Image via WikiCommons, The Commonwealth Fund
Recently, the New York Adventure Club visited the Gilded Age Harkness House on 75th Street and Fifth Avenue. The Italian Renaissance-style mansion was completed in 1908 as a wedding gift for the son of Stephen V. Harkness, a businessman in Ohio who had invested in Rockefeller’s oil business. Though the building is considered understated in its core design, the detailed ornamentation at the top of the building and the layout of the interior give hint to the nature of the family, who more reserved than their peers like the Vanderbilts.
Unlike other Gilded Age mansions, the Harkness House was notably absent an ostentatious ballroom and the rooms were deliberately designed to be smaller and more intimate. In fact, even the name as Harkness House instead of mansion was a conscious decision. The Harknesses’ modesty is further reflected in the anonymity of their donations and benefactions, including dozens of hospital and university buildings they donated that don’t bear their name.”
Because of the narrow lot, architects Hale & Rogers designed the main entrance to be on 75th Street and had to ask the neighbors to change their address to 3 East 75th Street. The lot for the house was purchased in 1906 for $450,000 and the house built at a tune of $550,000 in over the course of 68 weeks. According to an extensive brochure on the historic home by Paul Goldberger, the Harkness House is unique because “Although the house has not functioned as a private residence for more than three decades, inside it retains even more of the ambiance of Fifth Avenue’s great houses than do mansions better known to the public, such as the Frick Collection and the Cooper-Hewitt Museum.”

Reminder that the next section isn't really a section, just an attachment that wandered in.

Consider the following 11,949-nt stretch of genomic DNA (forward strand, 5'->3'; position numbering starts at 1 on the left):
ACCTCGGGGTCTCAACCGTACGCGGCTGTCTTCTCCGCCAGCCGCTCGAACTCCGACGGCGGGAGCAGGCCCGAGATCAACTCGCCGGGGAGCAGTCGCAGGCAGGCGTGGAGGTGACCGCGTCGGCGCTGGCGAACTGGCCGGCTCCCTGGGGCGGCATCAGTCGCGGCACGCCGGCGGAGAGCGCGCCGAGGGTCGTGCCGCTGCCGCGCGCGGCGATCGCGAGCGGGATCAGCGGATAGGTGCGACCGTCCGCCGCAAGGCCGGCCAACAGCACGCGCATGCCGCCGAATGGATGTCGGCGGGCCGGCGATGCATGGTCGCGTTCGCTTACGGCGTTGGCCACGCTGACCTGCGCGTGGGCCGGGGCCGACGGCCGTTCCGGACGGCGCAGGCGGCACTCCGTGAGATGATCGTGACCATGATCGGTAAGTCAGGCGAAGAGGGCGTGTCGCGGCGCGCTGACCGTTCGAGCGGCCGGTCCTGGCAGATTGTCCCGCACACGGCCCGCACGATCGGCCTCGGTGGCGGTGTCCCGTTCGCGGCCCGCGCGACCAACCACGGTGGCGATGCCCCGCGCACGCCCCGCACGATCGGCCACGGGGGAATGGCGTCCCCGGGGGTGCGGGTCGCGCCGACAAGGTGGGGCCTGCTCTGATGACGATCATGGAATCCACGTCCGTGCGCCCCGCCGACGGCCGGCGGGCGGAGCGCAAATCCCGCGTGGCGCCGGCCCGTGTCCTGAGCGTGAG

An extensive art collection of work by the European masters was in the house until it was bequeathed to the Metropolitan Museum of Art when Mary Harkness died in 1950, augmenting scores of gifts Edward and Mary made to the museum during their lifetimes. Major gifts included the Tomb of Perneb and Lord Carnarvan’s collection of Egyptian antiquities.
In a sense, the house remains in the family. Having no children, the Harknesses bequeathed the house to their family foundation, The Commonwealth Fund. The Fund was established in 1918 by Edward’s mother, Anna, the centennial year of her husband Stephen’s birth. While occupying the house since 1952 as its headquarters, the Fund has respected the integrity of James Gamble Rogers’ design, a model of adaptive re-use and historic preservation.